Comment: Isitt's biggest challenge is his own hypocrisy

A commentary by the person who finished second in the 2018 Victoria mayoralty election.

Victoria councillor Ben Isitt has complained to the Canadian Radio-Television and Telecommunications Commission about CFAX radio host Adam Stirling’s “unbalanced and misleading programming on the matter of homelessness and poverty in the Greater Victoria area.”

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While I don’t have the luxury of listening to Stirling every day, I have a pretty good idea of his criticisms of the dangers of “tent cities” and camping in parks where none should be ­taking place.

If Isitt wants to complain about people who are critical of tenting in Victoria parks, he’s got a lot of work to do.

For example, will Isitt make a complaint to the National News Media Council about the Feb. 19 Times Colonist banner headline, “Bylaw officers threatened, chased in parks, police chief says”? Perhaps the TC is being too critical and should have reported on the bright side of bylaw officers being attacked.

Will Isitt make a complaint to the Office of the Police Complaint Commissioner about Victoria Police Chief Del Manak? The chief was quoted in that TC article saying: “There continue to be weapons. There continue to be people that are living in fear. There’s a level of violence and safety is compromised.”

Manak noted that his officers had to seize “a baseball bat with nails and razor blades attached from an abandoned tent in a parking lot encampment next to Royal Athletic Park.” That kind of uncaring anti-homeless ­sentiment must surely be added to the complaint.

Isitt better make a formal complaint about the audacity of Victoria city manager Jocelyn Jenkyns saying: “We are not going to put our employees at risk or in potentially very dangerous situations,” when she asked the police chief for more protection of bylaw officers.

I expect any day now, Isitt will be making a formal complaint about NDP Attorney General David Eby. According to a Feb. 24 TC article, Eby said the park encampments are “profoundly unsafe” citing “fires, overdose deaths and vulnerable people being exploited by predators.” Eby should know better as the ­former executive director of the B.C. Civil Liberties Association.

Of course, Isitt will have to bring out the big guns for the complaint he will clearly have to make to the Canadian Judicial Council about B.C.’s Chief Justice Christopher Hinkson. In his July 5, 2016, decision to disband the tent city at the provincial courthouse, Hinkson wrote: “The Encampment poses a fire safety risk to both its residents and the residents and businesses in the area of the Encampment.” Hinkson further wrote: “I find that the violence and criminal activities at the Encampment have markedly increased … to the point where the Encampment is unsafe.” Shame on the Chief Justice!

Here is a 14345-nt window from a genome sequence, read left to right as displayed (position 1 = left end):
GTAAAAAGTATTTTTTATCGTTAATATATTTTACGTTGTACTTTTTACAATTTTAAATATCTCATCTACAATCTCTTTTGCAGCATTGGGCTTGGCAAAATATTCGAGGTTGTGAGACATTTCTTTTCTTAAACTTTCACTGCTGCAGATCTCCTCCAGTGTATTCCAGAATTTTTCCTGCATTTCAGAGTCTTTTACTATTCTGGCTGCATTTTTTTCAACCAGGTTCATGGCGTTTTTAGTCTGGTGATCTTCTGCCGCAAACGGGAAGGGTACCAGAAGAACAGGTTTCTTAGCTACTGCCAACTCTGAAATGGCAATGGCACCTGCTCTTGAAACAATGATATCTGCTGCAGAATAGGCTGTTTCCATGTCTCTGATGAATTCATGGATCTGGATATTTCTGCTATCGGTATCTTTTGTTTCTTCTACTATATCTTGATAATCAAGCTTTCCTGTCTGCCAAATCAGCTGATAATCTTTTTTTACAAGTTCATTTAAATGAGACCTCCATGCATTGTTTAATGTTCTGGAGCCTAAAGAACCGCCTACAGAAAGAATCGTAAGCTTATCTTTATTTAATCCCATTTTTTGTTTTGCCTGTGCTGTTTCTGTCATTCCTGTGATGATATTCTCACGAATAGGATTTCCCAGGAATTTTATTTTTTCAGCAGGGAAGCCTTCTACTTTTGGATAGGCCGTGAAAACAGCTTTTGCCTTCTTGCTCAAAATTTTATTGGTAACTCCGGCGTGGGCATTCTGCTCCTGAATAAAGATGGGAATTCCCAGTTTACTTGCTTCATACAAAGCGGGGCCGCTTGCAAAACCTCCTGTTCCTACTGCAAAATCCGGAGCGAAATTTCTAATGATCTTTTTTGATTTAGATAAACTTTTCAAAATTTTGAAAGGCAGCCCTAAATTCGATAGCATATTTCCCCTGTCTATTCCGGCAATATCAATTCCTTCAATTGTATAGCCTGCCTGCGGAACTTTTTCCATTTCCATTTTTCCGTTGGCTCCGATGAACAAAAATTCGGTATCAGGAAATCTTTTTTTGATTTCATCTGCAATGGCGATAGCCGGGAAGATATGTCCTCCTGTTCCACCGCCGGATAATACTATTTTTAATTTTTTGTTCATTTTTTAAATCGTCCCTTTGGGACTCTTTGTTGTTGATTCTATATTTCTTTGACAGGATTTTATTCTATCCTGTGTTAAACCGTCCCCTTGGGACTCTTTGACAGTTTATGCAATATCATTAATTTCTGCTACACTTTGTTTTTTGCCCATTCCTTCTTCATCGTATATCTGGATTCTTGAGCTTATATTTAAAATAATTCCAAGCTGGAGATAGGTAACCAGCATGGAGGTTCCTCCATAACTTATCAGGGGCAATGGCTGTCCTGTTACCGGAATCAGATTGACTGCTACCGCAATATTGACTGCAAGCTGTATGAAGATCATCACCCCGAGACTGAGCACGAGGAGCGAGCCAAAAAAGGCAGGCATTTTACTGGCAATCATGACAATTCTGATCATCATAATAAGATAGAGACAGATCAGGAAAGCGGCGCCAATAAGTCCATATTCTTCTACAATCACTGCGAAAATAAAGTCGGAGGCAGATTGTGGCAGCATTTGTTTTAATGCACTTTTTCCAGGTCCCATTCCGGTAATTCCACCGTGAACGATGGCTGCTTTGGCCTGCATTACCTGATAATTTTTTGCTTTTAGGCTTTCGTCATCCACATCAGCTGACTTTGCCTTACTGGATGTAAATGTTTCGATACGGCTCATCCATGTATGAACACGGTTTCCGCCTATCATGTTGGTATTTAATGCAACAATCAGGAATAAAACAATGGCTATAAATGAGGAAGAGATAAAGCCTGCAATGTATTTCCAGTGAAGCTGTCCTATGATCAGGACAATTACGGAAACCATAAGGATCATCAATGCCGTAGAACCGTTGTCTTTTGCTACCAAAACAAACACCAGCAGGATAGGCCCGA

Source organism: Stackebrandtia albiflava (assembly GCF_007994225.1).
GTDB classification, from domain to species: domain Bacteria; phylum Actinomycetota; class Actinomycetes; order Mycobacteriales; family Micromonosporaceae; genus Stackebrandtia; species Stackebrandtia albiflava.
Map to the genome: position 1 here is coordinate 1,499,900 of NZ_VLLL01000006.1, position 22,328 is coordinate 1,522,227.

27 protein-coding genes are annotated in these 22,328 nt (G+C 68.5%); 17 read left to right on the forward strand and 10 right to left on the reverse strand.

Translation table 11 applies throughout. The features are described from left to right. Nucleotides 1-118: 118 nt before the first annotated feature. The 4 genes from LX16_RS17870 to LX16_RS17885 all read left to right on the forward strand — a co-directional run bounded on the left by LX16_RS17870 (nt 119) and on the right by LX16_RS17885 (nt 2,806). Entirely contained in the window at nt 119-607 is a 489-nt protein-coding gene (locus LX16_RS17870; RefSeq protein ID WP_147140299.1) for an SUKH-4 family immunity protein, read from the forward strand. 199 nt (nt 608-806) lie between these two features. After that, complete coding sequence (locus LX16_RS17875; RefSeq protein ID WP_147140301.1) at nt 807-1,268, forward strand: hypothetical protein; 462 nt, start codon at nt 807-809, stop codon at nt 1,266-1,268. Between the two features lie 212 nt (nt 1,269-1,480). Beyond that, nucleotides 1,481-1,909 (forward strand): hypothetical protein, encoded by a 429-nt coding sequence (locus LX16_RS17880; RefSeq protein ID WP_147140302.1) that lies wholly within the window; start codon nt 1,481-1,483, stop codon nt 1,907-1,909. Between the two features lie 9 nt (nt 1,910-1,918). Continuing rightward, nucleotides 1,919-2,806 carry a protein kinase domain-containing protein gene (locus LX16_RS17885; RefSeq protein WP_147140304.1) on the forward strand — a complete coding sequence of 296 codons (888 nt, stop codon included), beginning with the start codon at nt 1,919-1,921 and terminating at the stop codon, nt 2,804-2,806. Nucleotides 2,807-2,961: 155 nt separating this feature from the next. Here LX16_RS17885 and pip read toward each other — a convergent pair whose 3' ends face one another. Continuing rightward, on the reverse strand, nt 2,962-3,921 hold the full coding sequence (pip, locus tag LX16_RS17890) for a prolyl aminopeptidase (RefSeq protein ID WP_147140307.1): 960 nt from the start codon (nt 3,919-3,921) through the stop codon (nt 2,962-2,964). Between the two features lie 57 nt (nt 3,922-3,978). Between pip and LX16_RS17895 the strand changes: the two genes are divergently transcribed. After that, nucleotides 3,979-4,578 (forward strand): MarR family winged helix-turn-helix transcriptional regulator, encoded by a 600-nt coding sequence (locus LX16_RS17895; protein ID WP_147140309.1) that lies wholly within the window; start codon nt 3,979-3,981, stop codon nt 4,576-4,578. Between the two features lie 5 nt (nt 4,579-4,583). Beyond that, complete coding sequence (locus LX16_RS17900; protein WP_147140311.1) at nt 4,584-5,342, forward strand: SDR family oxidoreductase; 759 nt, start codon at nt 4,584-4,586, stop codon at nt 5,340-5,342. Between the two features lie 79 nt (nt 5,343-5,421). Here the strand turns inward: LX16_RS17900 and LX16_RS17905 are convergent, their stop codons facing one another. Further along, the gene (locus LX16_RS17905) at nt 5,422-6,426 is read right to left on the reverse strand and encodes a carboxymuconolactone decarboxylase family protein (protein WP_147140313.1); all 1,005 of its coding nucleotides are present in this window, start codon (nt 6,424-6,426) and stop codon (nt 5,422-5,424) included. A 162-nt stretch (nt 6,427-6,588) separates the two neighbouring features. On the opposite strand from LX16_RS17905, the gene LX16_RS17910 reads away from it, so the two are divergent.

This next complaint might lead to family friction, but when an important principle is at stake, Isitt must take a stand. On March 9, 2016, Melissa Ann Moroz swore an affidavit for a case with the B.C. Supreme Court. Chief Justice Hinkson wrote: “She attested to ­having discovered human feces, ­hypodermic needles, garbage and uninvited persons in her backyard while there was a ­significant camping presence in the nearby Kings Park.”

Hinkson wrote that Moroz was concerned that if the encampment at the courthouse was removed, “overnight sheltering will resume at Kings Park, along with the negative impacts on her and her neighbours.” Moroz is Isitt’s ­ex-wife and mother of their daughter, but that’s no excuse to disparage the poor and homeless in her neighbourhood.

Now this next complaint may be difficult, however. In August 2016, Isitt voted for a complete ban of overnight camping in four Victoria parks. One of them is Kings Park, the very same park that is right across the street from his daughter.

Despite the obvious conflict of interest, Isitt voted to ensure any of the dangers of overnight tenting would not affect his family. By doing so, Isitt is clearly showing contempt for people wanting to camp wherever they please. Just not sure where he’ll file this complaint.

I agree that we have a housing crisis. But when we allow criminals and predators to attack persons inside the ­encampments and their surrounding neighbours, without proper (and expensive) protections, we are living in a dangerous city.

Victoria is already facing record criminal activity due in no small measure to the policies supported by many of our city councillors.

In your fantasy world, Ben, do spend your time filing formal complaints. I just hope the rest of council wakes up and starts giving serious protection to the citizens of this city who deserve it. Just beware that you may find yourself in the middle of a ­formal complaint.

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